Microfluidic blood sample preparation for rapid sepsis diagnostics

Detta är en avhandling från Stockholm : KTH Royal Institute of Technology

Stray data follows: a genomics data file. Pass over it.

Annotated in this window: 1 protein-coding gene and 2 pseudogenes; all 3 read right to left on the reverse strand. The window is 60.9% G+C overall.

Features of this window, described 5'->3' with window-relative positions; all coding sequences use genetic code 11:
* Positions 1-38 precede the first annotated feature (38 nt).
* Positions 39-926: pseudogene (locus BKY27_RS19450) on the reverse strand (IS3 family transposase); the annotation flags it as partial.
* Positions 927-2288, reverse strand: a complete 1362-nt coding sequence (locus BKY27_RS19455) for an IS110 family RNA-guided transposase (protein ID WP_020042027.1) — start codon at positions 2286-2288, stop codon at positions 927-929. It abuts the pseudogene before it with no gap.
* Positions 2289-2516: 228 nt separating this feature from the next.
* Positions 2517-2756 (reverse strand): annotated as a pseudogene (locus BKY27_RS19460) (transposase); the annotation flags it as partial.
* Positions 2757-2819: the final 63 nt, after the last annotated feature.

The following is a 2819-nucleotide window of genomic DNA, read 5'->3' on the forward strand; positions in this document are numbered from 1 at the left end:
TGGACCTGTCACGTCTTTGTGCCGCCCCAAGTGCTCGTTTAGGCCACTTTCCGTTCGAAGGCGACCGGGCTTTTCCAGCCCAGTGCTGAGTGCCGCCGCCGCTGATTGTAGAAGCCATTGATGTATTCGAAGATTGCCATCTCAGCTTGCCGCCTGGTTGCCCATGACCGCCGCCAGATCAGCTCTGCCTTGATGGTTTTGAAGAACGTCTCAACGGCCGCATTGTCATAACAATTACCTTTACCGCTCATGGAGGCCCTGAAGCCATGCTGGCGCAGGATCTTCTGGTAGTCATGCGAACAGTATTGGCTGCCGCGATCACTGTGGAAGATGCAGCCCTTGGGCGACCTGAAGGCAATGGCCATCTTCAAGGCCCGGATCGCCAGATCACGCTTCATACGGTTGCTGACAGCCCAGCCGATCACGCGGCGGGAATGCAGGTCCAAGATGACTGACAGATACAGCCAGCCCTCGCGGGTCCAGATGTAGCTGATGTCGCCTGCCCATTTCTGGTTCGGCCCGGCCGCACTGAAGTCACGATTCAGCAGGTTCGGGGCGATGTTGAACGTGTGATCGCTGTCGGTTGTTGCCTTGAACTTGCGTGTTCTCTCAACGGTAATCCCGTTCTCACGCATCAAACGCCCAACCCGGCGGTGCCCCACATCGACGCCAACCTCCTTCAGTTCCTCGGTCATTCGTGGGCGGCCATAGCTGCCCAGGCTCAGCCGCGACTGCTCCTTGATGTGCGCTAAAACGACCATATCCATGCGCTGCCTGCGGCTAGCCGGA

Sammanfattning: Sepsis, commonly referred to as blood poisoning, is a serious medical condition characterized by a whole-body inflammatory state caused by microbial infection. Rapid treatment is crucial, however, traditional culture-based diagnostics usually takes 2-5 days.  The overall aim of the thesis is to develop microfluidic based sample preparation strategies, capable of isolating bacteria from whole blood for rapid sepsis diagnostics.  Although emerging technologies, such as microfluidics and “lab-on-a-chip” (LOC) devices have the potential to spur the development of protocols and affordable instruments, most often sample preparation is performed manually with procedures that involve handling steps prone to introducing artifacts, require skilled technicians and well-equipped, expensive laboratories.  Here, we propose the development of methods for fast and efficient sample preparation that can isolate bacteria from whole blood by using microfluidic techniques with potential to be incorporated in LOC systems.We have developed two means for high throughput bacteria isolation: size based sorting and selective lysis of blood cells. To process the large blood samples needed in sepsis diagnostics, we introduce novel manufacturing techniques that enable scalable parallelization for increased throughput in miniaturized devices.The novel manufacturing technique uses a flexible transfer carrier sheet, water-dissolvable release material, poly(vinyl alcohol), and a controlled polymerization inhibitor to enable highly complex polydimethylsiloxane (PDMS) structures containing thin membranes and 3D fluidic networks. The size based sorting utilizes inertial microfluidics, a novel particles focusing method that operates at extremely high flow rates. Inertial focusing in flow through a single inlet and two outlet, scalable parallel channel devices, was demonstrated with filtration efficiency of >95% and a flowrate of 3.2 mL/min. Finally, we have developed a novel microfluidic based sample preparation strategy to continuously isolate bacteria from whole blood for downstream analysis. The method takes advantage of the fact that bacteria cells have a rigid cell wall protecting the cell, while blood cells are much more susceptible to chemical lysis. Whole blood is continuously mixed with saponin for primary lysis, followed by osmotic shock in water. We obtained complete lysis of all blood cells, while more than 80% of the bacteria were readily recovered for downstream processing. Altogether, we have provided new bacteria isolation methods, and improved the manufacturing techniques and microfluidic components that, combined offer the potential for affordable and effective sample preparation for subsequent pathogen identification, all in an automated LOC format.